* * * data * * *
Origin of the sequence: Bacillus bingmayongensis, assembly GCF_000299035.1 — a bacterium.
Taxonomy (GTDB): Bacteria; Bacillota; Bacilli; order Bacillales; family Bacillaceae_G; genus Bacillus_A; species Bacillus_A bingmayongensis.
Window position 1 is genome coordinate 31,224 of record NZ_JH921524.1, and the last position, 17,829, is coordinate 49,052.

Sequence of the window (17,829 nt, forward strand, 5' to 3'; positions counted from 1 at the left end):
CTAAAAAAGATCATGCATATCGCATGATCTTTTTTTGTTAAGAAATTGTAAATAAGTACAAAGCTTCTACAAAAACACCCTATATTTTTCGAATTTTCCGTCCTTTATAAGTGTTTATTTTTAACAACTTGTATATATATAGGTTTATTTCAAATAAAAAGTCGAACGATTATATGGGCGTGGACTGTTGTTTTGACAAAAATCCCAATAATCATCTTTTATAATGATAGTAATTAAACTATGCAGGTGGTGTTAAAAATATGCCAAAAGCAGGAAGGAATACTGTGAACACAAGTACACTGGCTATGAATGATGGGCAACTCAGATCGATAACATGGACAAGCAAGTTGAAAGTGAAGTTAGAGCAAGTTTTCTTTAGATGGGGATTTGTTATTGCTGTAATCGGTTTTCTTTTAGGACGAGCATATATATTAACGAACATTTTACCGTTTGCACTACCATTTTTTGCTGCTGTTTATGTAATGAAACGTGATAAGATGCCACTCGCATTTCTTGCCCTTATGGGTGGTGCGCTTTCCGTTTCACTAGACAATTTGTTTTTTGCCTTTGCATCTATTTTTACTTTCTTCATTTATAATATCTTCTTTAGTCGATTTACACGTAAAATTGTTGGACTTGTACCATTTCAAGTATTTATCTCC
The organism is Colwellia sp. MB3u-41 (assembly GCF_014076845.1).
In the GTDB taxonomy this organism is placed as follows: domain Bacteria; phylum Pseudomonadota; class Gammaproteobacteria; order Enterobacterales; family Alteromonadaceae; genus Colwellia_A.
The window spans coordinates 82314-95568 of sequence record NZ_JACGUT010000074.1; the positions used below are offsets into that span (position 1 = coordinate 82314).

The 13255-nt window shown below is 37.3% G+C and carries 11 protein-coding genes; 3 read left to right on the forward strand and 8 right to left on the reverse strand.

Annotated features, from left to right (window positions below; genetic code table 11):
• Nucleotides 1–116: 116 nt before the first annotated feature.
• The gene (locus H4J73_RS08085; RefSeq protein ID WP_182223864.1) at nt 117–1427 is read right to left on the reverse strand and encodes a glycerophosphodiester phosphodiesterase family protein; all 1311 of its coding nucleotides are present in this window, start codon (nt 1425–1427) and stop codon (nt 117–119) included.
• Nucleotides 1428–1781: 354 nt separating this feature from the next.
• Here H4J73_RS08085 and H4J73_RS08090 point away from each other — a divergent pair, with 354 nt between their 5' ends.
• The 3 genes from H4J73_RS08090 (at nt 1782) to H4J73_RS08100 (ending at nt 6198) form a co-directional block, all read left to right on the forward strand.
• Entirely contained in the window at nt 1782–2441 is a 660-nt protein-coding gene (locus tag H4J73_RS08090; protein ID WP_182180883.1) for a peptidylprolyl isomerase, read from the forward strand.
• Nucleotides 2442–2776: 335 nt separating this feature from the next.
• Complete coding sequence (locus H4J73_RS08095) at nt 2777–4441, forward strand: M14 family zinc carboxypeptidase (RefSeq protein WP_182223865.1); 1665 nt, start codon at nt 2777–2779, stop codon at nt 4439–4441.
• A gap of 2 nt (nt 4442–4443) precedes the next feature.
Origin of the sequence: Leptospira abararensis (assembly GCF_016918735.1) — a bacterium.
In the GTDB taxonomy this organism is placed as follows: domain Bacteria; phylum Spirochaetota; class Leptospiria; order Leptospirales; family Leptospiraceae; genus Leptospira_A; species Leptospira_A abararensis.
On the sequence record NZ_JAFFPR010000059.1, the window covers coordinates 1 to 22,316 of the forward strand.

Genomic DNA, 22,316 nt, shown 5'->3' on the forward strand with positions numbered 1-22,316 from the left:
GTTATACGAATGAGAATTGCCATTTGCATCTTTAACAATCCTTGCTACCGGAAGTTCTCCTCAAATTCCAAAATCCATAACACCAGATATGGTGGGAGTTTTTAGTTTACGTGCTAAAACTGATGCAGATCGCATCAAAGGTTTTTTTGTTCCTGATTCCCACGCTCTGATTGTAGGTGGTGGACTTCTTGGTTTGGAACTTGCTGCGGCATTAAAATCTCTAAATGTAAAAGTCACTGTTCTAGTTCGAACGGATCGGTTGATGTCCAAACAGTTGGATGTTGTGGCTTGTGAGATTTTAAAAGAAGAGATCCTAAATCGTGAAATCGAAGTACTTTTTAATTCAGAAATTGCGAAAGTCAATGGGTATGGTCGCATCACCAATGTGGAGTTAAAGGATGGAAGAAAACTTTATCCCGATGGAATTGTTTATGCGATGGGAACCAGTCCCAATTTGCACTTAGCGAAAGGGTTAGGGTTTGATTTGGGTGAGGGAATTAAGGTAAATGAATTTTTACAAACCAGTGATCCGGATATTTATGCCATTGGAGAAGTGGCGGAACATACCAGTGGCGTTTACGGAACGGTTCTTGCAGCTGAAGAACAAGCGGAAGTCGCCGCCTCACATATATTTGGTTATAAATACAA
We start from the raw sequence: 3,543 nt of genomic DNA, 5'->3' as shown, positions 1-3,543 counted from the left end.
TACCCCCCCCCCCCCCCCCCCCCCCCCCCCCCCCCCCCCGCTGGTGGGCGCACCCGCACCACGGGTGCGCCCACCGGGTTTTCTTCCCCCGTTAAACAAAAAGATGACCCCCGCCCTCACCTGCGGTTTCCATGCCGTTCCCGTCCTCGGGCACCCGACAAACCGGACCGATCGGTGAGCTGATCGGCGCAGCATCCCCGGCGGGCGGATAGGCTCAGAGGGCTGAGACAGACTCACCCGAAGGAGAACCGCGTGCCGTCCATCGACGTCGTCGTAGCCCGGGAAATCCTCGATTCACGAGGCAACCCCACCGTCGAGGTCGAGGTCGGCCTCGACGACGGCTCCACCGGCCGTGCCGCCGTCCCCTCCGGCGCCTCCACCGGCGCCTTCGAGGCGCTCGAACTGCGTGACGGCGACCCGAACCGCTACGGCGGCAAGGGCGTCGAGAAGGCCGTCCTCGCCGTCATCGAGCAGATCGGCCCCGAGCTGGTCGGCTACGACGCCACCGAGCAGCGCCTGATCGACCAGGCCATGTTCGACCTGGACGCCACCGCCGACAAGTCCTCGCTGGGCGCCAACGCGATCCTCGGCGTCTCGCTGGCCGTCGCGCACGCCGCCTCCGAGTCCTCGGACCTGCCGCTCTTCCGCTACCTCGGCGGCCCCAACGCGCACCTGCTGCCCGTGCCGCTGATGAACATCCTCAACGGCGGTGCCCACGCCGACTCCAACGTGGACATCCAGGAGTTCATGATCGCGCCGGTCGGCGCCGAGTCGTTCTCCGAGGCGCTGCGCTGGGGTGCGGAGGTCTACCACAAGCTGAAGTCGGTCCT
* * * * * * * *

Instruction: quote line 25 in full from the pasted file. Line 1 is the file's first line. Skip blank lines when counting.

We start from the raw sequence: 3,543 nt of genomic DNA, 5'->3' as shown, positions 1-3,543 counted from the left end.